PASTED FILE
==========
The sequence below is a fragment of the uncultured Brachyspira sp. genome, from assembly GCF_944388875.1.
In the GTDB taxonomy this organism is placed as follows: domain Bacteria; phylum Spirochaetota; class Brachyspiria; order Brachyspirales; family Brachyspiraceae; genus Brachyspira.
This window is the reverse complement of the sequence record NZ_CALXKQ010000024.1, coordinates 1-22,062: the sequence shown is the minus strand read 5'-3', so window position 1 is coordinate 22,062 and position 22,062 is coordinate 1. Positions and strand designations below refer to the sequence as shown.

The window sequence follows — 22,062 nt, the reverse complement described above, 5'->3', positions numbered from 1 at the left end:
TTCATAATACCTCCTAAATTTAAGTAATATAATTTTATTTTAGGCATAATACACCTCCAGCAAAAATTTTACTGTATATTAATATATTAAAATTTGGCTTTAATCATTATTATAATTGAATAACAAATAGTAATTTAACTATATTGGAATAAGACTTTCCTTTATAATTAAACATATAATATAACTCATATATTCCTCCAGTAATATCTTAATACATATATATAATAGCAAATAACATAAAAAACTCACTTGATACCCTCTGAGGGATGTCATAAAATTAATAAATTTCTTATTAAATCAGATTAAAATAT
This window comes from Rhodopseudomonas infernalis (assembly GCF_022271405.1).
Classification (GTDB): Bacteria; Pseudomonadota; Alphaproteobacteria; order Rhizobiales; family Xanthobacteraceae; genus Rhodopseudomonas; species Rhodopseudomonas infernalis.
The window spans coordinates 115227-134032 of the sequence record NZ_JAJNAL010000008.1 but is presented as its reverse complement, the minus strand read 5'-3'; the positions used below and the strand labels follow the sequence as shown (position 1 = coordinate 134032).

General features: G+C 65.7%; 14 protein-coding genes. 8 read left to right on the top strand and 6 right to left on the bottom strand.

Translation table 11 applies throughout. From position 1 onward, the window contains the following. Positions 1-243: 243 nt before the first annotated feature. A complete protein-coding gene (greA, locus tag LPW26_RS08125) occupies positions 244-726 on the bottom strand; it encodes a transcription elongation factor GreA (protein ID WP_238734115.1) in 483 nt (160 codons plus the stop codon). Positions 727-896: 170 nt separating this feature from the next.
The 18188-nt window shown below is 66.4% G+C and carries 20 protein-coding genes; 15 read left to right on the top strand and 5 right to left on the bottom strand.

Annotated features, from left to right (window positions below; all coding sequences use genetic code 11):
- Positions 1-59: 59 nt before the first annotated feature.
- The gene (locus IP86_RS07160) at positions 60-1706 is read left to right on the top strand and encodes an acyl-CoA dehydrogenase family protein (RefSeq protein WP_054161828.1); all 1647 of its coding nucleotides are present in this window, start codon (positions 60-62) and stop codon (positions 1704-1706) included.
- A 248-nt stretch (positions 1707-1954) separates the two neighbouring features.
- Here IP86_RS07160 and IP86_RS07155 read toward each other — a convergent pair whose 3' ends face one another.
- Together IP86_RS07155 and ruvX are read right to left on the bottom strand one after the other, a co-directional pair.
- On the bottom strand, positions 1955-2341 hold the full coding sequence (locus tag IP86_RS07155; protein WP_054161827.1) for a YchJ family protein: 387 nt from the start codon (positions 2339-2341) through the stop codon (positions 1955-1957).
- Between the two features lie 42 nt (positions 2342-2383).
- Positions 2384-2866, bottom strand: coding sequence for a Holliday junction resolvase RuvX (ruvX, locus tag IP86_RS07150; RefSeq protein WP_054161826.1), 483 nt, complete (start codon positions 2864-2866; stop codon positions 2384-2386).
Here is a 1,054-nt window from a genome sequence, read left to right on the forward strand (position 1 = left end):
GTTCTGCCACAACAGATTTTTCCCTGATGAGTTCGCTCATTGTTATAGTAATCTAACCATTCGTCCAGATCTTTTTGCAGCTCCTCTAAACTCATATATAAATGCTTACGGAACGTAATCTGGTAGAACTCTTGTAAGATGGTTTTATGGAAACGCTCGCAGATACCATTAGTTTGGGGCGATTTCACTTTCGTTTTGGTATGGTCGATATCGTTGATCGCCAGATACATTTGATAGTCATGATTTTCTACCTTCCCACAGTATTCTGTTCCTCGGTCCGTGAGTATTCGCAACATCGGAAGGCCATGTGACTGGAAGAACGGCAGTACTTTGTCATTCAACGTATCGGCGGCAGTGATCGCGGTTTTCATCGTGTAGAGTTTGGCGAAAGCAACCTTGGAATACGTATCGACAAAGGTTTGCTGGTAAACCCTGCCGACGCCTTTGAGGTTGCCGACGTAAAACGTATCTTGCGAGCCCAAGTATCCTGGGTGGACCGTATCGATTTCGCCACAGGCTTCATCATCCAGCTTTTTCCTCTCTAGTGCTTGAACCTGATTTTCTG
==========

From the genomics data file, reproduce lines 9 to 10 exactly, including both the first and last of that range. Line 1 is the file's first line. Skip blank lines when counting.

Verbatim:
General features: G+C 65.7%; 14 protein-coding genes. 8 read left to right on the top strand and 6 right to left on the bottom strand.

Translation table 11 applies throughout. From position 1 onward, the window contains the following. Positions 1-243: 243 nt before the first annotated feature. A complete protein-coding gene (greA, locus tag LPW26_RS08125) occupies positions 244-726 on the bottom strand; it encodes a transcription elongation factor GreA (protein ID WP_238734115.1) in 483 nt (160 codons plus the stop codon). Positions 727-896: 170 nt separating this feature from the next.